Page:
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Are Ramy Youssef And Bella Hadid From Ramy Friends In Real Life?

For three seasons now, the Hulu comedy-drama series "Ramy" has been standing out as one of the freshest, most memorable TV series of the streaming era. Something about the particular way that the show tells the stories of its characters, always with wry humor and a lightness of touch but without lacking for gravity and emotional insight, marks it down as a uniquely affecting experience season after season. That is, once again, very much the case of the newly-premiered 3rd season, which finds the Hassan family caught in the midst of major personal turmoil.

One of the season's biggest sources of hype for some time now has been the fact that it's bringing American supermodel Bella Hadid into the fold, in her scripted acting debut. Hadid has a guest role on the 4th episode of the season, "That's What She Said," playing Lena, the girlfriend of Ramy's friend Steve (Steve Way). Although many fans of both Hadid and the show harbored some expectation that she'd be playing a character in keeping with the mighty larger-than-life energy of her model persona, the role actually outs Hadid as a major goofball: Lena is an absurdist comic figure, a woman whose primary personality trait is being absolutely obsessed with "The Office." (Even the episode's title comes from her mistimed use of the famous Michael Scott catchphrase.) She fits right in with the universe of "Ramy" — but are Hadid and series creator-slash-star Ramy Youssef friends in real life? As a matter of fact, it seems that they are.

Bella Hadid became close friends with Ramy Youssef prior to starring on Ramy

It's no coincidence that Bella Hadid was able to blend so well into the alchemy of "Ramy" in her appearance as Lena. Prior to stepping onto the set of the beloved Hulu show, Hadid became close pals with Ramy Youssef.

The deets on the evolution of the friendship were revealed in August 2022, in a profile of Hadid and Youssef written by Sarah Hagi for GQ. The profile reveals that the two first met when Youssef emailed Hadid "out of the blue" to ask if she'd be interested in making a guest appearance on the show. Youssef may have been motivated by the fact that the two already shared an "overlapping network of friends and creative confidants," owing in part to both Hadid, who is of Palestinian descent, and Youssef, who is Egyptian-American much like his "Ramy" character, being Muslim. Not only is Youssef friends with Hadid's brother Anwar Hadid, but the two also had Sudanese-Canadian musician Mustafa the Poet as a friend in common.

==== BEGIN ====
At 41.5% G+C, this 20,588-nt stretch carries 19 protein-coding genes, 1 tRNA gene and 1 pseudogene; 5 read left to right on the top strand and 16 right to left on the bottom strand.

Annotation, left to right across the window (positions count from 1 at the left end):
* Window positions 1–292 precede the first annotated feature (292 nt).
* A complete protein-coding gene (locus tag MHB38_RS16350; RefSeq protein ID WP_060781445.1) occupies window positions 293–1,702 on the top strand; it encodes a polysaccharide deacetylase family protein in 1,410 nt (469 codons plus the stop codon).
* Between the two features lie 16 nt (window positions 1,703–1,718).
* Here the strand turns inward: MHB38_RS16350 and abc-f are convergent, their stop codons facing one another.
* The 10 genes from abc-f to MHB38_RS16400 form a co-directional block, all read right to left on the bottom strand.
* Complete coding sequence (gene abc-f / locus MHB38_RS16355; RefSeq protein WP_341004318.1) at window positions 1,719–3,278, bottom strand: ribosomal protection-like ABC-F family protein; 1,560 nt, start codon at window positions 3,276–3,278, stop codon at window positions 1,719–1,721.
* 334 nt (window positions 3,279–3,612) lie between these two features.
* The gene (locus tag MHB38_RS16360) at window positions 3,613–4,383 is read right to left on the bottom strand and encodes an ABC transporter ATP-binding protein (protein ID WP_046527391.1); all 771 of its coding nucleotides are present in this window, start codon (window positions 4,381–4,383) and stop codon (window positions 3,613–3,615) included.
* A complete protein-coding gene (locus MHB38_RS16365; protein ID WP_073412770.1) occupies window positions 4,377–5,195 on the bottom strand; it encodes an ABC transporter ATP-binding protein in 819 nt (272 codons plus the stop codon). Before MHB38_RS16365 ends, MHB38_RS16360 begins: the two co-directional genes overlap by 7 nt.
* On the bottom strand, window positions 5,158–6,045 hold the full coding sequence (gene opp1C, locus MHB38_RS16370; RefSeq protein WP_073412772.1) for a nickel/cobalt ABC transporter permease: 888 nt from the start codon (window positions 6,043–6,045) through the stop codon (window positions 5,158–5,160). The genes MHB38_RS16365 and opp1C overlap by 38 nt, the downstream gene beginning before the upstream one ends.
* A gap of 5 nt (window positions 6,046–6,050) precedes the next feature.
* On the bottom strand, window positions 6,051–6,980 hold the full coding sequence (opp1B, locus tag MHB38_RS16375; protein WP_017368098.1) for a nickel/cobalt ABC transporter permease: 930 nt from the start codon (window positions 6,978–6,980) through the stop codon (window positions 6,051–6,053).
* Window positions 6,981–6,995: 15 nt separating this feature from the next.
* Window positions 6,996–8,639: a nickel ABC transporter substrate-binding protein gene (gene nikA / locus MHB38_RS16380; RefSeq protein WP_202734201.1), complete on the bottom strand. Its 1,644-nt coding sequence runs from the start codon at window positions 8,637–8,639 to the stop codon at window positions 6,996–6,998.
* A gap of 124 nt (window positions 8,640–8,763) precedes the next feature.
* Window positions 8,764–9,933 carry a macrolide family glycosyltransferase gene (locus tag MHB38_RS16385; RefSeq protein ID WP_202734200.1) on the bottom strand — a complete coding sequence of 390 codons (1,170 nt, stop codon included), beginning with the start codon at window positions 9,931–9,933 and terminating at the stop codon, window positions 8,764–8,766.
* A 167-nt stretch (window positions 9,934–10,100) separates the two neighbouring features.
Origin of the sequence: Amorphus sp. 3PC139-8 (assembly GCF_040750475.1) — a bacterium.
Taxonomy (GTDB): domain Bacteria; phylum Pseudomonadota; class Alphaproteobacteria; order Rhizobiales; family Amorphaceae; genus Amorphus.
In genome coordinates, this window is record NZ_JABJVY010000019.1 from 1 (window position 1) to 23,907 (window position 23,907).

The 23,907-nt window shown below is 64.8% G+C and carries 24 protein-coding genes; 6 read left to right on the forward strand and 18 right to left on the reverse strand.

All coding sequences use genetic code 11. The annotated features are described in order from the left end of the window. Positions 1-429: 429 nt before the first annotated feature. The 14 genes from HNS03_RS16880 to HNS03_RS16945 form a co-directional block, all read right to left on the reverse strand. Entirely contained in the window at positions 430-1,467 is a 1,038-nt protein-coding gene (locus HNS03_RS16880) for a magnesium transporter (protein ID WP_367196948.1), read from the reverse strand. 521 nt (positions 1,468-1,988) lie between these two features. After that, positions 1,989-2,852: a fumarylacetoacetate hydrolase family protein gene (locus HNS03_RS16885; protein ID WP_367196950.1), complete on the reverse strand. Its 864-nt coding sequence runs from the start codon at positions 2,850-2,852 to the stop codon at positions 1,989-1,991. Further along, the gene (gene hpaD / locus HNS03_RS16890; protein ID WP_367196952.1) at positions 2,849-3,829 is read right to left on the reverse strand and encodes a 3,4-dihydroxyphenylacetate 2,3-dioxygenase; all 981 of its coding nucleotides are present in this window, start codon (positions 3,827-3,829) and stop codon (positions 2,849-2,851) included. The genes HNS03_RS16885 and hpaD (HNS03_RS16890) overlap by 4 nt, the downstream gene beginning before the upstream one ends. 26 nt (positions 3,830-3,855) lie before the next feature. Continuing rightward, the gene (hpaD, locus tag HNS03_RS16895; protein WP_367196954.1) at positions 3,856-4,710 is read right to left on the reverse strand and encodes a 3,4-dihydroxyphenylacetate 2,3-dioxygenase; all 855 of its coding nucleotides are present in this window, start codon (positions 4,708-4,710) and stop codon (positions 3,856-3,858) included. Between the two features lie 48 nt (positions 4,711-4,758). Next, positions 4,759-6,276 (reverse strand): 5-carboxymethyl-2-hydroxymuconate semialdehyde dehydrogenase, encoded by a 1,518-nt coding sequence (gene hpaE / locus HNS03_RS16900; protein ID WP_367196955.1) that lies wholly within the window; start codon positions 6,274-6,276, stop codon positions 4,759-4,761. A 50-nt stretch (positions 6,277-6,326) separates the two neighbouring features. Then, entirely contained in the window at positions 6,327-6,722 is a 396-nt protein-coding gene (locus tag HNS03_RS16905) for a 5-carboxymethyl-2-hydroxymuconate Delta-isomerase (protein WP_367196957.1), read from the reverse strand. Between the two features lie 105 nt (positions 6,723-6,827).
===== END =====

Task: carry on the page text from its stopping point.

So Youssef sent the email, and, after discussing the idea further in a lengthy Zoom convo, Hadid excitedly agreed. "I was like, this is perfect," the superstar model told GQ. "We hadn't even met before, but I had a feeling it was gonna be kismet." Sure enough, kismet seems like just the word to describe Hadid fitting right into the "Ramy" cast despite her lack of prior acting experience.

Hadid and Youssef bonded over shared cultural concerns

Per the GQ profile, Hadid has spent the last few years on a journey of self-rediscovery as a Muslim woman. Born in Washington, D.C. to a Palestinian father and a Dutch mother, she spent her early years among her Palestinian family in D.C., only to get uprooted when her family relocated to Santa Barbara, California, while Hadid was still a toddler. Growing up as one of the few people of Arab descent in her social circles, she felt disconnected from her Muslim heritage. "I would have loved to grow up and be with my dad every day and studying and really being able to practice, just in general being able to live in a Muslim culture," the model told GQ. "But I wasn't given that."